It’s been 14 years since Sehome High School’s football program has seen a winning season, but the drought is finally over. The Mariners finished the season with a 7-3 record, and are moving on in the playoffs after a dramatic come-from-behind victory against Bellingham High School at Civic Field on Friday, October 26. Sehome will face Archbishop Murphy in Everett on Friday, November 2 at 7:00 p.m.

There are many factors as to why the Mariners are winners this year, Head Coach Kevin Beason says. Coach Beason will be the first to tell you it’s all about the kids, and not about the coaches. He isn’t discrediting himself by any means, he just wants to emphasize the kids are the ones who make the plays; they’re the ones that play together and act as leaders both on and off the field.

Sehome High School had a come-from-behind victory against Bellingham High School, 28-21. Photo courtesy: Suzanne Bair.

One of those leaders is sophomore Jacob Kaepernick, the starting quarterback for the Mariners, who has taken the reins to help lead his team to victory. Although Kaepernick is still an underclassman, nobody treats him as such. He has the trust and respect of the whole team, and that’s helped propel them to where they are today.

“I switched to quarterback freshman year,” Kaepernick says. “And it helps there’s no one on this team who thinks I can’t do it; there is so much support from all the coaches and players.”

Before becoming the starting quarterback, Kaepernick played tight end, but Beason knew he had the natural ability to perform well in the quarterback position.

“From day one as a freshman we knew we wanted Jake to be our quarterback, and start molding him into that position,” Beason says. “I knew of his athleticism from the other sports he played, and knew he could become a great quarterback.”

Kaepernick had the natural motions, and Beason saw that. Since then, Kaepernick has exceeded their expectations, throwing for 21 touchdowns and 2,000+ yards as a sophomore.

But Beason says Kaepernick’s impact goes beyond the numbers,

“Kap’s leadership and smile on the field is huge for our team,” Beason says. “It’s infectious and it sets a great tone for everyone.”

Kaepernick lines up with his wide receivers before a play. Photo courtesy: Suzanne Bair.

When I ask what’s been working, Beason says it’s all the players. Kaepernick laughs, points back at the coach and says it’s been the play calling.

It’s apparent it’s been both, working symbiotically to achieve Sehome’s first winning season in quite some time.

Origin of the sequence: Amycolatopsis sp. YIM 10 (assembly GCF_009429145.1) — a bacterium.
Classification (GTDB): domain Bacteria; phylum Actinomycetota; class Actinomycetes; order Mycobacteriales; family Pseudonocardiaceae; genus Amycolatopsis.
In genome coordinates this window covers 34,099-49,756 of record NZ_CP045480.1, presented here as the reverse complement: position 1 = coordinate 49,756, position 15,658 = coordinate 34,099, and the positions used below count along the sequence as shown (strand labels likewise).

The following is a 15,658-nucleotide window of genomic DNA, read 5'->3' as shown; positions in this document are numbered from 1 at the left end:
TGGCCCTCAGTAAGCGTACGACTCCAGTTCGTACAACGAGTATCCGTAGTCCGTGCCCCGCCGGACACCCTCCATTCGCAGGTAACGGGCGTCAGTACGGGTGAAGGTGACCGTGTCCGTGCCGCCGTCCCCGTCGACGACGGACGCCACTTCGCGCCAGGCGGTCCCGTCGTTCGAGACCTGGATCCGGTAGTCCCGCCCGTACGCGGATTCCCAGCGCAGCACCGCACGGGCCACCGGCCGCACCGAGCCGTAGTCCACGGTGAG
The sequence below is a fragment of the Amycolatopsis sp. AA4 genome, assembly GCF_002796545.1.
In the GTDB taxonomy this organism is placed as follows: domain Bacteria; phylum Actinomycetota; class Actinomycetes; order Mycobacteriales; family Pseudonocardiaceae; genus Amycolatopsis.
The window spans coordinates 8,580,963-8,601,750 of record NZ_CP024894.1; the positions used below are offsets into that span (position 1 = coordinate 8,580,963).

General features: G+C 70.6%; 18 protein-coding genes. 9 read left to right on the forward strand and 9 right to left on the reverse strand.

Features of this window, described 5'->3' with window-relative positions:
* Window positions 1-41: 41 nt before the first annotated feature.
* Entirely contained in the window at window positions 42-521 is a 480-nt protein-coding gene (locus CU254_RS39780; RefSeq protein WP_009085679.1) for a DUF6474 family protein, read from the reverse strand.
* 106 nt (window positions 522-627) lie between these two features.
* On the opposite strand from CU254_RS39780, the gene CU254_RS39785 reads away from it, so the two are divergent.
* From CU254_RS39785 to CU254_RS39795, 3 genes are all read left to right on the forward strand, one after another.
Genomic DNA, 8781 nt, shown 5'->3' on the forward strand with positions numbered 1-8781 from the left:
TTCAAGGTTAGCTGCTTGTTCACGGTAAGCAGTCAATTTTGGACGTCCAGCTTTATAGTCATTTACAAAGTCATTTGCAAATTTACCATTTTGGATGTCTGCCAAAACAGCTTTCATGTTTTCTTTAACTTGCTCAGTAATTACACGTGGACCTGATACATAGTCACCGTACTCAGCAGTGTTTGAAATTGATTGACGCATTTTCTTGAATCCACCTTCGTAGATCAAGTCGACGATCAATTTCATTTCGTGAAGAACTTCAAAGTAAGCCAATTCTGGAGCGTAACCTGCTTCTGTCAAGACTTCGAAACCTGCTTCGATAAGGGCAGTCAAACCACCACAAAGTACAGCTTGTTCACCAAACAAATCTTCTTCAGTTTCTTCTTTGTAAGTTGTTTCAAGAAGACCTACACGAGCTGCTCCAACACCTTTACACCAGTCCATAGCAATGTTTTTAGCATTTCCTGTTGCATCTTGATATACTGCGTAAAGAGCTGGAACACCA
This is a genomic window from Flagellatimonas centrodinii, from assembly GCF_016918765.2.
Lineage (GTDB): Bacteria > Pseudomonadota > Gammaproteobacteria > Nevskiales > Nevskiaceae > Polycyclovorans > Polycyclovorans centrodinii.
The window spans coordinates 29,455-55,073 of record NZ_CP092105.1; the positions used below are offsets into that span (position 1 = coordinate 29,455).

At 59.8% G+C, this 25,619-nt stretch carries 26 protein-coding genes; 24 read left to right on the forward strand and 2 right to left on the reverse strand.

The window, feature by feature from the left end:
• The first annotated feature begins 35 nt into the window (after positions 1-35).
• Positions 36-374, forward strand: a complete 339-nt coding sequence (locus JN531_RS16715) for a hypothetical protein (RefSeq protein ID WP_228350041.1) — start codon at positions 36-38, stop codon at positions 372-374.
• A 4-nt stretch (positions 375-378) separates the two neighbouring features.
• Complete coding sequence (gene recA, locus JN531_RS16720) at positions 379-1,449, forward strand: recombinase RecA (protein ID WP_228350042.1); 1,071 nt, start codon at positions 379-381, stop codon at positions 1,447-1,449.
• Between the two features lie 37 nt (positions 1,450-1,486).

On October 26 against Bellingham, Kaepernick and the Mariners tried throwing the ball, but Bellingham knew of Kaepernick’s prowess and practiced specifically to stop the pass game. The Mariners adjusted and used a strong run game to come from behind and grab the victory. Beason and Kaepernick agree that against Archbishop Murphy, the Mariners will need to use the same strategy, their ability to be able to make adjustments on the fly.

“Archbishop Murphy is big and strong,” Kaepernick says. “We’ll know better how their defense is going to play us after the first quarter, but then we have to be ready to make adjustments if we want to win the game.”

Beason says the team needs to be physically and mentally prepared to do their job on Friday November 2, and they want to bring home a win.

“[This winning season] is a good first step, but we aren’t satisfied where we are at just yet,” Beason says. “We want to continue to elevate our program.”

Kaepernick prepares to take the snap from his center. Photo courtesy: Suzanne Bair.

Football isn’t the only sport Kaepernick plays at a high level. In fact, he’s a dual-sport athlete; he plays baseball for the Mariners, which is his primary sport.

“I focus so much on baseball,” Kaepernick says. “It’s the sport that I’m best at, for sure, but I have so much fun playing both baseball and football.”

Kaepernick says it’s great to play football for Sehome, this way he isn’t focused on baseball all 12 months out of the year.

Plus, there are known benefits for two-sport athletes.

Beason says every recruiter he has known in his lifetime always asks student-athletes what other sports they play, or if they are coachable in other sports. He says recruiters want to know you can learn a new skill set, and show them athleticism and coachability in other capacities.

“Kap is going to make some college or baseball organization very happy one day,” Beason says.

Although Kaepernick plans to play baseball in college, and not football, he’s having fun being a leader and a huge part of Sehome’s winning strategy. Beason, the rest of the staff and the players are all glad he’s behind center throwing the ball for them.

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